When we compare two things in English we often use the comparative form of an adjective. To do this we add '-er' to the end of the adjective or precede it with 'more'
To form the comparative of most Latin adjectives we use the ending '-ior' for the masculine and feminine forms and the ending '-ius' for the neuter form.
The comparative for pulcher, pulchra, pulchrum 'beautiful' is pulchrior (masculine), pulchrior (feminine) and pulchrius (neuter) 'more beautiful'.
Apart from the nominative singular ending of '-ior' or '-ius', these forms decline like third declension nouns.
When we compare more than two things in English we often use the superlative form of an adjective. To do this we add '-est' to the end of the adjective or precede it with 'most'.
|beautiful||the most beautiful|
To form the superlative of most Latin adjectives we use the ending '-imus' for the masculine form, '-ima' for the feminine form, and '-imum' for the neuter form. The formation of the central stem of the superlative depends on the type of adjective.
The superlative for pulcher, pulchra, pulchrum 'beautiful' is pulcherrimus (masculine), pulcherrima (feminine), pulcherrimum (neuter) 'the most beautiful'. These forms decline like ‘bonus, -a, -um’.
When it comes to translating Latin comparatives and superlatives, be aware that their meanings are more flexible than those in English and can be expressed in a variety of different ways.
|longus, longa, longum||long|
|miser, misera, miserum||wretched|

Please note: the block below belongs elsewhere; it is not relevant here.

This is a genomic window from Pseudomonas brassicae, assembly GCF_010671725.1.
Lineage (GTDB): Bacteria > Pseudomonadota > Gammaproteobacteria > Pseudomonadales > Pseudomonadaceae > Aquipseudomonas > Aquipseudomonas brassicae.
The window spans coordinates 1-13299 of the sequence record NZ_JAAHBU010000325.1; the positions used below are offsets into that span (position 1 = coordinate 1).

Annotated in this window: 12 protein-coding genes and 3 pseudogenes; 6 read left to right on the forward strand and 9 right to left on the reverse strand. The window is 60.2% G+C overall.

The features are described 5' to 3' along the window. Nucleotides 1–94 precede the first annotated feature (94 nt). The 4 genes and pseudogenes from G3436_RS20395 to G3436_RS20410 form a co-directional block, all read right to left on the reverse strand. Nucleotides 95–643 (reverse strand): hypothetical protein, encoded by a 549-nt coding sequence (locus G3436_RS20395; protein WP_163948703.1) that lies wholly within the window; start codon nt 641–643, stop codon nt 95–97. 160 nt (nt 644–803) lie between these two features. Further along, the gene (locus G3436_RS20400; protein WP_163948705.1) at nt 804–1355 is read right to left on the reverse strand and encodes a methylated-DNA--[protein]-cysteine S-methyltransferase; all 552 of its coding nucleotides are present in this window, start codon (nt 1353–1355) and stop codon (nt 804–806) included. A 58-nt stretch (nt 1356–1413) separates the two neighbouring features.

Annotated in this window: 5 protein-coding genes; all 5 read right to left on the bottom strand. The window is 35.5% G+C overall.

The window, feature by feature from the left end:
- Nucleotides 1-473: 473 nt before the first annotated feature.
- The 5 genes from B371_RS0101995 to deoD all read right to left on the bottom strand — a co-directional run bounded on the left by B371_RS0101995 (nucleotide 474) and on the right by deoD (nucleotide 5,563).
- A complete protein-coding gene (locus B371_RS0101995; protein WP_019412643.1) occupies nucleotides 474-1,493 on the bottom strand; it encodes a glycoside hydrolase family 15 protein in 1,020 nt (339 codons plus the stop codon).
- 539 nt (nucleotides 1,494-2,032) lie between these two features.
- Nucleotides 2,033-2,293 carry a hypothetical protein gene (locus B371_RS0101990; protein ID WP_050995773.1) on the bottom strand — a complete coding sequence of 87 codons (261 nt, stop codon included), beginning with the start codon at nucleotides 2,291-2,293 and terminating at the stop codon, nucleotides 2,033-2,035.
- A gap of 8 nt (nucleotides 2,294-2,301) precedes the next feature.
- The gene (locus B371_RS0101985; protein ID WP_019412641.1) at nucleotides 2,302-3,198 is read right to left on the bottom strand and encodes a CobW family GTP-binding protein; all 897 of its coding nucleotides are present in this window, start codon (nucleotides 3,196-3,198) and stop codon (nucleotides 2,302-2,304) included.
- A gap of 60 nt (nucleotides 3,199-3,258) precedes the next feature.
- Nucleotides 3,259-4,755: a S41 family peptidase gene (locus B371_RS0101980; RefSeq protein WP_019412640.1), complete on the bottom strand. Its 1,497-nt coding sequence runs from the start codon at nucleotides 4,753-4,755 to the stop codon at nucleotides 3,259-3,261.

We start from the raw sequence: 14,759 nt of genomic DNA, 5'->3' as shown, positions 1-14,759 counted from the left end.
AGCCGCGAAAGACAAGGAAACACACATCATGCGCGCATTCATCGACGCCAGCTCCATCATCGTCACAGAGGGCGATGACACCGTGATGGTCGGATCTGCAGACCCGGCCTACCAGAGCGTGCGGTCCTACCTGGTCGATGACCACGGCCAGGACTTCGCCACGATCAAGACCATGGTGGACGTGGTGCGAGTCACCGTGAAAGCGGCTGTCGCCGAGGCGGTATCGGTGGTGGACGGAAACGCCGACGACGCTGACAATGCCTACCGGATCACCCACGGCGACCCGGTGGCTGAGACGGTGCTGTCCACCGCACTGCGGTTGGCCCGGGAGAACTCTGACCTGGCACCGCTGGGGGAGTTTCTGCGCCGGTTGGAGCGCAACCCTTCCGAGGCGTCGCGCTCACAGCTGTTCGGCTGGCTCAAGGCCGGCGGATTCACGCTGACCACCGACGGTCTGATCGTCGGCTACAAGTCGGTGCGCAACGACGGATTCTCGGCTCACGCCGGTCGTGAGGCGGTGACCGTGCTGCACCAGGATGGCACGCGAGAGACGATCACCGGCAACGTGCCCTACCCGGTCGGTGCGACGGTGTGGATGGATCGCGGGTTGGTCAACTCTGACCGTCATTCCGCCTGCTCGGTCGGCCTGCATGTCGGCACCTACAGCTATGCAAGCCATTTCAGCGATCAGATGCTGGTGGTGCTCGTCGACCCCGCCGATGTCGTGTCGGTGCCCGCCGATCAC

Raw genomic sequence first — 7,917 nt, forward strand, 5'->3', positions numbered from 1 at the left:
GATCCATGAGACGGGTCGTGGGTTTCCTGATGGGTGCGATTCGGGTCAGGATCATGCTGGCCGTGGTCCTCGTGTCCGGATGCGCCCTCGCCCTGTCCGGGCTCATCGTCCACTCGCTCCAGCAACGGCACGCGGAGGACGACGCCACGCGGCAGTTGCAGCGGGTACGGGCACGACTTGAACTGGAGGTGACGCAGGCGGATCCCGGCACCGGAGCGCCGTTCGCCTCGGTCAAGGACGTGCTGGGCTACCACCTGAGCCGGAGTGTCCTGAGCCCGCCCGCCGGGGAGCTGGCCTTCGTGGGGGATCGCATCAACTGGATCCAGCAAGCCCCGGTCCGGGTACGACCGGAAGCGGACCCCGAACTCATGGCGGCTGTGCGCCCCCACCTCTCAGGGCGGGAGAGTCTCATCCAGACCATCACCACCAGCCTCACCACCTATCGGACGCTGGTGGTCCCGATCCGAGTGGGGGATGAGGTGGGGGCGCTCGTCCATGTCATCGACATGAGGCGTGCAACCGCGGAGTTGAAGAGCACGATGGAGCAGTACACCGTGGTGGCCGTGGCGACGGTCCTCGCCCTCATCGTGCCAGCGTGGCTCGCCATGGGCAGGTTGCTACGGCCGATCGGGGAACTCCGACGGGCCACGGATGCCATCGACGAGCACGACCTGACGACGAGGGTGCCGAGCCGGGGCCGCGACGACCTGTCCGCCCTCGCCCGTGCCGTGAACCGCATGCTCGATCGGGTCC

|durus, dura, durum||hard|
|longior, longior, longius||longer (rather long, too long, quite long)|
|miserior, miserior, miserius||more wretched (rather wretched, too wretched, quite wretched)|
|durior, durior, durius||harder (rather hard, too hard, quite hard)|
|longissimus, longissima, longissimum||the longest (very long)|
|miserrimus, miserrima, miserrimum||the most wretched (very wretched)|
|durissimus, durissima, durissimum||the hardest (very hard)|
Some adjectives are irregular in the way they form their comparative and superlative forms, for example:
|bonus-a-um||melior-ior-ius||optimus-ima-imum||good, better, the best|
|magnus-a-um||maior-ior-ius||maximus-ima-imum||great, greater, the greatest|
|malus-a-um||peior-ior-ius||pessimus-ima-imum||bad, worse, the worst|
|parvus-a-um||minor-us||minimus-ima-imum||small, smaller, the smallest|
|multus-a-um||plus||plurimus-ima-imum||much, more, the most|
The comparative forms of most adjectives that end in a vowel plus ‘-us’, such as ‘idoneus, a, -um’ ‘suitable’, are made by adding the word ‘magis’ to the adjective in question to form the comparative and the word ‘maxime’ to form the superlative.
|idoneus suitable||magis idoneus more suitable||maxime idoneus most suitable|